It is proposed that a painting of the Resurrection, by Mr Burne Jones, shall be put up in the centre of the reredos in the church in Vere Street, as a memorial to the late...

Defending the Moonies

The Spectator

Sir: Ferdinand Mount does well to put his question (4 July): 'But is there really a distinction in kind between the Moonies' methods of indoctrination and conversion and the...

Sir: Hearty congratulations to Mr Mount (4 July). I too

The Spectator

have little sympathy for the Moonies, but there have been all too few willing to speak up for principles of freedom and conscience and belief which seem to have been submerged...

Sir: Christopher Howse's letter from the Catholic Herald (11 July)

The Spectator

is asking for trouble. In general he asks the 'civil authorities to consider the truth of any religious teaching rather than pretend they are all of equal worth', and in...

Sir: Whilst Mr Mount rightly says (4 July) that the

The Spectator

rights of all superstitious cults (euphemistically, religions) should be equally protected, he errs in regarding charitable status as a right: it is not a right, but a...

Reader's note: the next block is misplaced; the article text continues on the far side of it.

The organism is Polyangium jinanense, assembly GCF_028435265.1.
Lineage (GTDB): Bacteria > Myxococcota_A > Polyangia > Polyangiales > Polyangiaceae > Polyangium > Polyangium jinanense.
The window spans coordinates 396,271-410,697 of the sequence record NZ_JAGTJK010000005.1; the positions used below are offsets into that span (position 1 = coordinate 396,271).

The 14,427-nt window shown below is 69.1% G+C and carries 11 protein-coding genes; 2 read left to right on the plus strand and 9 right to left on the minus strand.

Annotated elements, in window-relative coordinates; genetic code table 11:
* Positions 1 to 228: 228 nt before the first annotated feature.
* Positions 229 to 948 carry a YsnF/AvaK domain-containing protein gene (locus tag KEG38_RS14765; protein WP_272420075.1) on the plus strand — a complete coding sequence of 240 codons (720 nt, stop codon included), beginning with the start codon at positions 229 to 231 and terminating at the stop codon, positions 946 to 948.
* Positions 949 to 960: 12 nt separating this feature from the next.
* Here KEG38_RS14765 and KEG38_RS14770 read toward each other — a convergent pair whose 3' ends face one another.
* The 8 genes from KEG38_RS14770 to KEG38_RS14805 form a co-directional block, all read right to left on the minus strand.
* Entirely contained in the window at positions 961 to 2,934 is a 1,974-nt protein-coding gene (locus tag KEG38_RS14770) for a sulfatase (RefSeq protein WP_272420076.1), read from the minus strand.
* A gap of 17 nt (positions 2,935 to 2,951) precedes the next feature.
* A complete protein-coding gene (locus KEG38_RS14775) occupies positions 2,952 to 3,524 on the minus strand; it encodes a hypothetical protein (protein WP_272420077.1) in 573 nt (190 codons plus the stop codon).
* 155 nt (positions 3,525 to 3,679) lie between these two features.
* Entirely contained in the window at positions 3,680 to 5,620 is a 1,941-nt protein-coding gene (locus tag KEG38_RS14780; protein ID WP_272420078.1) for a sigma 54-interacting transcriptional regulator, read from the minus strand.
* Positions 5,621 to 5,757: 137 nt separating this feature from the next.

Page 17

Britain and Namibia

The Spectator

Sir: Mr Vigne (Letters, 20 June) is quite wrong when he states that the journalists who visited ROssing were flown to Namibia by RTZ. The press facility visit to ROssing was...

University independence

The Spectator

Sir: [too share Professor Griffith's concern (20 June). The present threat, in a contracting market, to the power of academics to make their own decisions is very real....

Divided land

The Spectator

Sir: I enjoyed Peter Ackroyd's witty criticism of the film Excalibur (11 July) but I cannot agree with his contention that the Arthurian legend has no contemporary resonance....


The Spectator

Sir: In Auberon Waugh's article about Ted Heath (11 July), he refers to Mr Heath inheriting an economy in 'surprisingly good shape from Mr Jenkins.' Why surprisingly good? It...

Towards apartheid

The Spectator

Sir: What a pity it is that such an intelligent man as Mr Auberon Waugh can be so silly at times (27 June). The Rampton Committee on the 'under-achievement' of West Indian...

Wasted lives

The Spectator

Sir: Reading Mr Nigel Ash's letter in your issue of 4 July it is easy to come to the conclusion that he is one of those loving and forgiving Christians who when wronged 'turns...

Market sharing

The Spectator

Sir: Jo Grimond, after giving us some of his highly perceptive comments on the state of the nation (27 June), wonders whether the Liberals and Social Democrats might 'strike out...

Fourth dimension

The Spectator